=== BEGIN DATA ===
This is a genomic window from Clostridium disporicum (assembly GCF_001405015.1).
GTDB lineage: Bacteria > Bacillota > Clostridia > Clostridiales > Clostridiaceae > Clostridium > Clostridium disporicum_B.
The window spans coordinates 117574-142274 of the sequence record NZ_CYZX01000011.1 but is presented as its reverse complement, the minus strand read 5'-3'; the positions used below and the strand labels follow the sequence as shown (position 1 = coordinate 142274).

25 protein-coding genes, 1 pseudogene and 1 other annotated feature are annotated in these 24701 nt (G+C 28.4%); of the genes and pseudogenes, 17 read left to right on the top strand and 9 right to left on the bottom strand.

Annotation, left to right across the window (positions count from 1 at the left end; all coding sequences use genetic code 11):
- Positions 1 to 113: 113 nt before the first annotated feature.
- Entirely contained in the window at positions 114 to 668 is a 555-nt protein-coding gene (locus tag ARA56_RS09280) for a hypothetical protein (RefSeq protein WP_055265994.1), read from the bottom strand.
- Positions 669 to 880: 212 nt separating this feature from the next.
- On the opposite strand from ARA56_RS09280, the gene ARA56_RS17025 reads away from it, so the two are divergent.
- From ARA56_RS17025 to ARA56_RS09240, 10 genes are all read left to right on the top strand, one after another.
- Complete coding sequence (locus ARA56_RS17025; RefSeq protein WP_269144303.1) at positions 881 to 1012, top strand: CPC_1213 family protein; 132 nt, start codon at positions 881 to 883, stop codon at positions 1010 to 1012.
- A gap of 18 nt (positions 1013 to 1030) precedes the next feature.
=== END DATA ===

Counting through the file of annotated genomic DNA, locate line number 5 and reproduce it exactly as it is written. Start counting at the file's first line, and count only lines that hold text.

Annotation, left to right across the window (positions count from 1 at the left end; all coding sequences use genetic code 11):